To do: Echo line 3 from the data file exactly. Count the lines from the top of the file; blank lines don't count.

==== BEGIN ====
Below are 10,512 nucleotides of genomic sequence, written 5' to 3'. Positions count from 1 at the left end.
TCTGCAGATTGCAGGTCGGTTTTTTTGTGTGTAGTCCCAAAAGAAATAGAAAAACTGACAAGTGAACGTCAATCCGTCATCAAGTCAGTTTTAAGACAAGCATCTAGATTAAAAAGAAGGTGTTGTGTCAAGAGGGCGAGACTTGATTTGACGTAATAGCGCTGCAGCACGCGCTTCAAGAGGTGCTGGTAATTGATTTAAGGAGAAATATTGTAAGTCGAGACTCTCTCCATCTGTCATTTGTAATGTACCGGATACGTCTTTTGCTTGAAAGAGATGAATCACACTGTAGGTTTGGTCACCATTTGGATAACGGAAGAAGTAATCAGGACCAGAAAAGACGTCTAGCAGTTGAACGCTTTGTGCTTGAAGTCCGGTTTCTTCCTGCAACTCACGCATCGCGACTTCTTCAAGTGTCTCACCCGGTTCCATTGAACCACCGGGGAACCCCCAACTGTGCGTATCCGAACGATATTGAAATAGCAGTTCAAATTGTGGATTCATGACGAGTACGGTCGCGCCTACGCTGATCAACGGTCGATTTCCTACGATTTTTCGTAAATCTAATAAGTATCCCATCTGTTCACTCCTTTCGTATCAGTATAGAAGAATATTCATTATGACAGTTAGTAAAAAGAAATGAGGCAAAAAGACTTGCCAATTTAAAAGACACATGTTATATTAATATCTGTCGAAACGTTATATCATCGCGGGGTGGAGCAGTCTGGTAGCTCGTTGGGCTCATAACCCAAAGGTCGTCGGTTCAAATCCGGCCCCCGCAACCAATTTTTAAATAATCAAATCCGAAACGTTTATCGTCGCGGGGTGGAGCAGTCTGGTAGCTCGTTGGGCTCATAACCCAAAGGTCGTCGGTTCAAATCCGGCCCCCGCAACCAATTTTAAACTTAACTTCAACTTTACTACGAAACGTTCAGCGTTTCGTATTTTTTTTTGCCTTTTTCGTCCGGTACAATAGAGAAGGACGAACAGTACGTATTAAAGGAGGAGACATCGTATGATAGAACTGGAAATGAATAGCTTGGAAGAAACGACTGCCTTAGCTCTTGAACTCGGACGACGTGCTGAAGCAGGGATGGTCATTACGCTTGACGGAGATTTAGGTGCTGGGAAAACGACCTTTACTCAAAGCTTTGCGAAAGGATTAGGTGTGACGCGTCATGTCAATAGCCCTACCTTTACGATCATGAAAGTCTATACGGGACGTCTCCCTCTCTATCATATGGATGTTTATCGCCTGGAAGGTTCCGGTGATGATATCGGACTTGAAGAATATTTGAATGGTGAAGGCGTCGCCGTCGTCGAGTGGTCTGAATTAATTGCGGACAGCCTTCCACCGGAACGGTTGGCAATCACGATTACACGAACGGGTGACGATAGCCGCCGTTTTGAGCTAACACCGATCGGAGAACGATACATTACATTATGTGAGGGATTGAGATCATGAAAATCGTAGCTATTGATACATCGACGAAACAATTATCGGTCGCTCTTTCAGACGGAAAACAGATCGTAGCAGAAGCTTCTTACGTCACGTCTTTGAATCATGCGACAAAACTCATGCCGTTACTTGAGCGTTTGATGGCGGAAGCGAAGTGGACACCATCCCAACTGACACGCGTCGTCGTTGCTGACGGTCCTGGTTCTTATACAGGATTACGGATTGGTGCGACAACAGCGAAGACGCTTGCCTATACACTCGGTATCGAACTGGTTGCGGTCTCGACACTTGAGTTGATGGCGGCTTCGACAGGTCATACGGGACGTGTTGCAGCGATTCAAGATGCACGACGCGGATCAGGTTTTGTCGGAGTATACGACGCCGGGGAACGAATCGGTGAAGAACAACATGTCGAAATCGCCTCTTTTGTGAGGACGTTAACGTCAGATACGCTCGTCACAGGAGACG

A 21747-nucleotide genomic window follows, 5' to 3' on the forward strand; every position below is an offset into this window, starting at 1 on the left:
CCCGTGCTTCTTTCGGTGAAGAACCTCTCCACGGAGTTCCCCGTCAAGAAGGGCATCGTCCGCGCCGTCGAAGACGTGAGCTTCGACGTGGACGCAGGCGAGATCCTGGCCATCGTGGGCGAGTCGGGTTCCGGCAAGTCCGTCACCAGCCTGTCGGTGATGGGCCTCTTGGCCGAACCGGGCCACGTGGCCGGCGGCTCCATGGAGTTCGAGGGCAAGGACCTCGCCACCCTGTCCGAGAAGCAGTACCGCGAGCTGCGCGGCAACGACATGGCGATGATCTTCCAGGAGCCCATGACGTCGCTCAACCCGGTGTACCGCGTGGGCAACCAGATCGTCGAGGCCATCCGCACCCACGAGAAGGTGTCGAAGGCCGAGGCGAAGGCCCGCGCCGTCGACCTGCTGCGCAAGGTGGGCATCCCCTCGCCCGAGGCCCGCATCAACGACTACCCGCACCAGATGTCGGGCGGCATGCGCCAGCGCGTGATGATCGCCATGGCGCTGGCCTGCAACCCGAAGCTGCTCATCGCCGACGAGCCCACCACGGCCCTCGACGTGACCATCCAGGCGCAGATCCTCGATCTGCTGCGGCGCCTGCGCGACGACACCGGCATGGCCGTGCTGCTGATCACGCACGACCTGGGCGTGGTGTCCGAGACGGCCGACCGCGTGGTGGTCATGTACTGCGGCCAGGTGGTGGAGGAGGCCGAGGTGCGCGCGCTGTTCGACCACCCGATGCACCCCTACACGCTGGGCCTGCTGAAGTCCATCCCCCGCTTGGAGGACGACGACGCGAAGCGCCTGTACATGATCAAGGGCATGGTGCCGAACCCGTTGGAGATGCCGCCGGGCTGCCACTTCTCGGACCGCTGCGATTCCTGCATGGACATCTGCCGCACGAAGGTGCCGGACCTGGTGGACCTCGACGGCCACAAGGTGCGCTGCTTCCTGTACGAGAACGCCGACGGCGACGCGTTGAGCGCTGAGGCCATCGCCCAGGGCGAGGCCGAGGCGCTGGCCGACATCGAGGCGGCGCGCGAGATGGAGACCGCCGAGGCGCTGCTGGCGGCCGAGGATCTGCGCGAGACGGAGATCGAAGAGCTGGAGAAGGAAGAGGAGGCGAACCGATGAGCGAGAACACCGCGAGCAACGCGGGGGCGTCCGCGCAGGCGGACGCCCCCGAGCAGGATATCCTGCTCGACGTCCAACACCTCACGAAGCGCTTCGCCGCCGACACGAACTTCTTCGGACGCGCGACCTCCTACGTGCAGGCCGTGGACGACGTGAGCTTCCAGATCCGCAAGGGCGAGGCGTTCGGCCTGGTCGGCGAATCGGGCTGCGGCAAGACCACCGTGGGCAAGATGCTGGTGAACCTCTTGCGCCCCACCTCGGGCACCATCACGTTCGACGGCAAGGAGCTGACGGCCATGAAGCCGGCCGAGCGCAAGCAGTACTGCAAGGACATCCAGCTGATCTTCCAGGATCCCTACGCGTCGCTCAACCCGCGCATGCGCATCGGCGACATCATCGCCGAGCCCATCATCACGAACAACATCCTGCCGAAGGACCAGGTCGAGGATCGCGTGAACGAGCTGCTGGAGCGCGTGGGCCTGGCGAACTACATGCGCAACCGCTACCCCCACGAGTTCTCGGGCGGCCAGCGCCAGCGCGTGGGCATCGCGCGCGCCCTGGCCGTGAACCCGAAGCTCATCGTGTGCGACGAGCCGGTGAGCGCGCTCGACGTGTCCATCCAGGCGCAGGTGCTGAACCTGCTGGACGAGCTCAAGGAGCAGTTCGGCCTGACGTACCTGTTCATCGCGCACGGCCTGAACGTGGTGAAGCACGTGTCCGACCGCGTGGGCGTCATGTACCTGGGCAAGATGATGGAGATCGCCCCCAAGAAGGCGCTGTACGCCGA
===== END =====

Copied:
A 21747-nucleotide genomic window follows, 5' to 3' on the forward strand; every position below is an offset into this window, starting at 1 on the left: